The touchback was moved to the 25-yard line this year, and that means there might be some new kickoff strategies for NFL placekickers.
In March, the NFL impacted placekickers for the second straight offseason when they passed a rule that will move the touchback after kickoffs to the 25-yard line, a determination based on the increasing amount of injuries during that specific play last year.
For kickers who have particularly powerful legs, this comes as a potential affront. The extra five yards now given to opposing teams may force head coaches to reconsider letting their specialists boot the ball out of the end zone, in the hopes their special teams unit will prevent a returner from gaining the extra five yards upfield.
Count Redskins kicker Dustin Hopkins part of the group that may be tinkering with coaches on a new strategy. In 15 games with the Redskins last season, Hopkins had 52 kickoffs go for touchbacks, good for seventh in the league. But that statistic might not be as important anymore as teams determine different methods – like kicking the ball up high – to prevent lengthy returns, or at least ones that don't eclipse the 25-yard line.
"I'm going to do what I'm told on kickoffs, or try to," Hopkins said after OTAs on Wednesday. "I can't speak to what we plan on doing, but I have talked to other kickers around the league and [kicking it up high] is definitely a strategy that guys or teams are thinking about implementing to change the game.
"Guys don't want to give up that extra five yards on the kickoff, so I think it will definitely change strategies. You can have as much pride as you want of having a strong leg, but if you're not doing what your team asks you to do, then it's not going to be good for you."
Unlike previous years, the Redskins have, at least so far, decided not to hold two kickers on the roster (last offseason Kai Forbath and Ty Long competed into training camp), which is certainly a confidence boost for Hopkins, who made 25-of-28 field goals and 39-of-40 extra points in 2015.
But the lack of physical competition this spring hasn't made him complacent, mostly because he knows how fickle the league can be, especially at his position.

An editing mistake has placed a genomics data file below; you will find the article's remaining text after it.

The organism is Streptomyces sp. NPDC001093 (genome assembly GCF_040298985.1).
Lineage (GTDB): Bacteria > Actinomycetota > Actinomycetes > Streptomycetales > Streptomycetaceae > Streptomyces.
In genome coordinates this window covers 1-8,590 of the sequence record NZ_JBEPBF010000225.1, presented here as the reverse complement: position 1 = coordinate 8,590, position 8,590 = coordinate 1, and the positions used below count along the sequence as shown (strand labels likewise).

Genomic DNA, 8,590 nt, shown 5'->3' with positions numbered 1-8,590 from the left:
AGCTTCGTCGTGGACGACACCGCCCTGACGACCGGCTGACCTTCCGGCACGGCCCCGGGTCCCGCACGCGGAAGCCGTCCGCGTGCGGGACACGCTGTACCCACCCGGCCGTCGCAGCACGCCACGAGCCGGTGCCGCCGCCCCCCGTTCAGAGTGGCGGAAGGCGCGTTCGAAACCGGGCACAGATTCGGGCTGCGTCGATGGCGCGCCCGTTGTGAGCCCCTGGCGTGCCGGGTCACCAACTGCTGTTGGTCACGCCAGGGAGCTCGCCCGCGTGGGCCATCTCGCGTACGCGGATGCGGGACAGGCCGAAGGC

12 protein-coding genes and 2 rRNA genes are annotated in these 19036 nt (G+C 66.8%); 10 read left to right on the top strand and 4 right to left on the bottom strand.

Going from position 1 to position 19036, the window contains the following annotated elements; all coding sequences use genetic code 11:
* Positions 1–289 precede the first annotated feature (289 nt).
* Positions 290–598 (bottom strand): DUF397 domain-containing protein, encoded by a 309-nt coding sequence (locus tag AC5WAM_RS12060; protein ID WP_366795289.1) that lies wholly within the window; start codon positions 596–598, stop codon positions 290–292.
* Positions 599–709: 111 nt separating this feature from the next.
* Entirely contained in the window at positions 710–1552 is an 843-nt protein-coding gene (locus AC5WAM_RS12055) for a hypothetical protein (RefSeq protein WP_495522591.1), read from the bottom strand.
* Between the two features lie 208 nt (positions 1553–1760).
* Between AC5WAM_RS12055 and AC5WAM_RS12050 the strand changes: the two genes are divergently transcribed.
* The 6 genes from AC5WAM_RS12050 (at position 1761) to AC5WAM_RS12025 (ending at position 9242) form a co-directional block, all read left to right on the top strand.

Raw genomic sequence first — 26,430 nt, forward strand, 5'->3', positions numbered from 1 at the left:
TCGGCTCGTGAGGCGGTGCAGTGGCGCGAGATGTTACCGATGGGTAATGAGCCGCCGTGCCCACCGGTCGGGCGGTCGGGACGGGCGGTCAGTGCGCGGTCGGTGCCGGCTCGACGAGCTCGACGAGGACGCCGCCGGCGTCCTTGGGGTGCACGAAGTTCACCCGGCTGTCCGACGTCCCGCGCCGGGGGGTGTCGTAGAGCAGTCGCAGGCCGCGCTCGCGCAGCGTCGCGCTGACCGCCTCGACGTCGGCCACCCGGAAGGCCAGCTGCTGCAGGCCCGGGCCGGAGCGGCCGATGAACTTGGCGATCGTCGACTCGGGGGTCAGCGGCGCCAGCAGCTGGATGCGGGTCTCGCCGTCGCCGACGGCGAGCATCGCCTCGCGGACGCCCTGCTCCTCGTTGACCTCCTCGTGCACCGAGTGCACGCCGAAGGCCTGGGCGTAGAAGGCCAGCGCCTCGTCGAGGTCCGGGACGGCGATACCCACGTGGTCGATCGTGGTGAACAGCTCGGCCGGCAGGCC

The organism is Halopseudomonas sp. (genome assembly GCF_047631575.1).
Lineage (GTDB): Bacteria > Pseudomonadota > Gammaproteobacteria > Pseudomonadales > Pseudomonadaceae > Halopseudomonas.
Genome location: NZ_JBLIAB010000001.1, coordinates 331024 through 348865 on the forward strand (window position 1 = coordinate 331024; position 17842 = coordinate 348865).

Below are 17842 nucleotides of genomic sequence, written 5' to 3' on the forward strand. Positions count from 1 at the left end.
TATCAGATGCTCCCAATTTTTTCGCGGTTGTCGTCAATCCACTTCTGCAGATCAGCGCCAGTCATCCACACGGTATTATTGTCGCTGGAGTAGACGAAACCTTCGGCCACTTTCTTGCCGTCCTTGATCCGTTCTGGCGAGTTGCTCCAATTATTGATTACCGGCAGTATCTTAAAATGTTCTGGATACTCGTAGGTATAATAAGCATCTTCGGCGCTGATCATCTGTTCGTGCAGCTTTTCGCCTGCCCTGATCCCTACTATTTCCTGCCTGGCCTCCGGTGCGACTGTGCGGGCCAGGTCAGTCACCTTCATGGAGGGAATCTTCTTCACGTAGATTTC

Check out images from the Washington Redskins' defense and special teams during their ninth day of OTAs at Redskins Park in Loudoun County, Va.
"Anytime you can be the only guy in the organization at the time, obviously I'm blessed to be in that position," Hopkins said. "This business, as bad as it kind of sounds, is a constant revolving door it seems like. And you hope it's not but sometimes it is. There's competition in myself, first of all. You expect a certain level of excellence from yourself whatever your position is, and knowing the nature of the business that they can call somebody up right now and be in here."
Hopkins feels stronger and healthy this season, the foundation for what promises to be another productive year. But his understanding of how fluid an NFL roster is – consider his arrival in Washington last year in Week 2 after getting cut by the Saints – has given him a better perspective of his job.
"I'm not overly comfortable, which I don't mind because it's constantly pushing me to be better," he said. "Yes it's nice [to be the only kicker on the roster], but at the same time, I'm not complacent in that. When you worry about yourself, and you worry about doing your job in the moment, and not worried about what anybody else is doing, and you worry about what you can control, the rest will take care of itself."
Hopkins made all five field goals in some blustery conditions during Wednesday's media session, and, while he admitted he's missed a few in the last three weeks, he's continued using the Arena Football League field goal posts that Forbath brought in years before to work on his accuracy.
"You just have to remember if you miss one a foot left, it's really a make," he said. "It's hard to remember that sometimes. You're so focused on whether it went in or not."